| The data tsunami that will be caused by data intensive science experiments such as the SKA is high on the agenda of global R&D efforts. As an appetizer, we are now witnessing the onset of LOFAR's contribution to this data tsunami.
The diagram shows the total volume of LOFAR data stored in the Long Term Archive (LTA) since the start of LOFAR CS1 operations in 2007. After a steady but 'modest' growth in the childhood years of LOFAR a dramatic increase is seen since early this year. The increase is linked to the majority of the planned LOFAR stations now being operational and to the roughly fourfold increase of data producing capability of the Central Processing cluster upgrade (Daily Image 20-4-2011).
The total volume of nearly 700 Terabytes now stored in the LTA is the equivalent of roughly 14,000 Blu-ray DVD's or 80,000 old fashioned dual-layer DVD's. Over the first four months of this year, LOFAR has stored more data at SARA than the ATLAS and LHCb High Energy Physics experiments together and at the current rate a volume equivalent to the archive of 40 years of WSRT observational data is stored in the LTA every eleven days.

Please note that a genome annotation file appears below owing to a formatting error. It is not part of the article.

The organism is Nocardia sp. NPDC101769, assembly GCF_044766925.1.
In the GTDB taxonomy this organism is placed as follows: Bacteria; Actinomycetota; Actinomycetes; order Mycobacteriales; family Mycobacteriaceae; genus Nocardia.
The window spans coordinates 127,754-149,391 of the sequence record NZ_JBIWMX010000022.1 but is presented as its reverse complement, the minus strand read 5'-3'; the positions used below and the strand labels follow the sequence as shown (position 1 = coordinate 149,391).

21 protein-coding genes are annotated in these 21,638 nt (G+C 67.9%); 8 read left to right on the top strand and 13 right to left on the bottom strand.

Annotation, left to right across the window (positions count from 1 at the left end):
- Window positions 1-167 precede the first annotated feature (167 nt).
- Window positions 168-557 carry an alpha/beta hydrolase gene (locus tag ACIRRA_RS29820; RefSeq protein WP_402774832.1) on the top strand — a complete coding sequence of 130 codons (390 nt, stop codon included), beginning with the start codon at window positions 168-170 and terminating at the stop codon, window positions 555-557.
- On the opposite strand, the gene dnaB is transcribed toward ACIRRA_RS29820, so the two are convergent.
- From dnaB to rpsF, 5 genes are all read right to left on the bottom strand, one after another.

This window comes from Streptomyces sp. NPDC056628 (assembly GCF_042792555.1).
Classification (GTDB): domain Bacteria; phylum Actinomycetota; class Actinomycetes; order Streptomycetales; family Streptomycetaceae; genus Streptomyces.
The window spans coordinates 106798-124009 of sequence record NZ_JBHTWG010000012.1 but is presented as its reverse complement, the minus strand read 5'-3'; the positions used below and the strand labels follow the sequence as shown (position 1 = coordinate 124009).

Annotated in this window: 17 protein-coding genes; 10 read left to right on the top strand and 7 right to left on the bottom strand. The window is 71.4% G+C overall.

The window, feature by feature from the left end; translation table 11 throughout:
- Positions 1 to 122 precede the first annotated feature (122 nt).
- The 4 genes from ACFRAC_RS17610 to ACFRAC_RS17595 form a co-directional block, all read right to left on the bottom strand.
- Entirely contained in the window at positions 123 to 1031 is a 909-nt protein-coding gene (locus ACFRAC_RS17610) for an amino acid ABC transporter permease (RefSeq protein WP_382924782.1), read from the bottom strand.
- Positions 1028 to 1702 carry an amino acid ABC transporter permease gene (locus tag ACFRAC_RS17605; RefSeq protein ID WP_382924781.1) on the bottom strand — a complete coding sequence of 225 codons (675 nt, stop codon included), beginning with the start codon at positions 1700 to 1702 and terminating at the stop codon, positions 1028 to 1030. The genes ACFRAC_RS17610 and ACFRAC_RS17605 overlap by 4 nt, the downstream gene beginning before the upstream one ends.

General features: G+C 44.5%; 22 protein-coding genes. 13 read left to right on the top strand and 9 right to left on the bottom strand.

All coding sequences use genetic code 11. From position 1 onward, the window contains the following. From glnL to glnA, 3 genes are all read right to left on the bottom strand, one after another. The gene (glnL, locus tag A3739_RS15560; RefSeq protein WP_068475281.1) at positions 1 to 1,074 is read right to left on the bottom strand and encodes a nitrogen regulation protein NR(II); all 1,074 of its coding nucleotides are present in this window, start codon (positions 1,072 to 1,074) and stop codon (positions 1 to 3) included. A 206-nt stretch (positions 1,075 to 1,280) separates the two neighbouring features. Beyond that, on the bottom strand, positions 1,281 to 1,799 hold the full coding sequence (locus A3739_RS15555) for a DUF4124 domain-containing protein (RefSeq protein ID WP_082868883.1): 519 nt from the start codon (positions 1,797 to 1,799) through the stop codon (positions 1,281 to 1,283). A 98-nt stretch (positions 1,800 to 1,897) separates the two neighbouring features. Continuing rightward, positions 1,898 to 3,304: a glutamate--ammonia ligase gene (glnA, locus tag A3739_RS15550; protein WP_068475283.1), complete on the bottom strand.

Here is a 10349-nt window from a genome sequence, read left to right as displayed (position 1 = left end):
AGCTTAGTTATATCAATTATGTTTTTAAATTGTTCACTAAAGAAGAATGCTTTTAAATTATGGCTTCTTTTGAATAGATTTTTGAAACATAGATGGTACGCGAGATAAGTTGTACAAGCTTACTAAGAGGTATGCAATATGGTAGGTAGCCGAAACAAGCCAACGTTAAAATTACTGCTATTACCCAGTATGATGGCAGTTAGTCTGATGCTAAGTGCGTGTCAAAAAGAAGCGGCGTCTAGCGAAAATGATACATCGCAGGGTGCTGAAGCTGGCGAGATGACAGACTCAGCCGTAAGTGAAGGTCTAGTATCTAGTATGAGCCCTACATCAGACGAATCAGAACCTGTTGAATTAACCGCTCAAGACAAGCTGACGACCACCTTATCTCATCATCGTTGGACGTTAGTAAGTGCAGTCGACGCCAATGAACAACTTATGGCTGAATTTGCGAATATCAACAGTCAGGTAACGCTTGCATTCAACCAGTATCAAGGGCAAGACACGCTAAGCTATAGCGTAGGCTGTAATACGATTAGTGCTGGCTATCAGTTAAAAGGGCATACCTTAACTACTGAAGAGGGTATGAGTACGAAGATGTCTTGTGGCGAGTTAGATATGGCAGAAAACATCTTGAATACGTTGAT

The LOFAR LTA takes care of the storage, distribution, and analysis of LOFAR data once it has left the care of the Central Processing cluster. It is a distributed system that involves sites in Amsterdam hosted by SARA as part of the BiG Grid infrastructure, in Jülich hosted by the Forschungszentrum Jülich as part of the German contribution to the International LOFAR Telescope, and in Groningen hosted by the University of Groningen as part of the Target infrastructure. Up to now, most of the data has been stored at SARA but Jülich has recently become an active site as well and the multi-petabyte Target storage system in Groningen is close to being brought online. Since the growth rate of the LOFAR LTA will only increase in the coming period, the capacity of all sites will be sorely needed soon.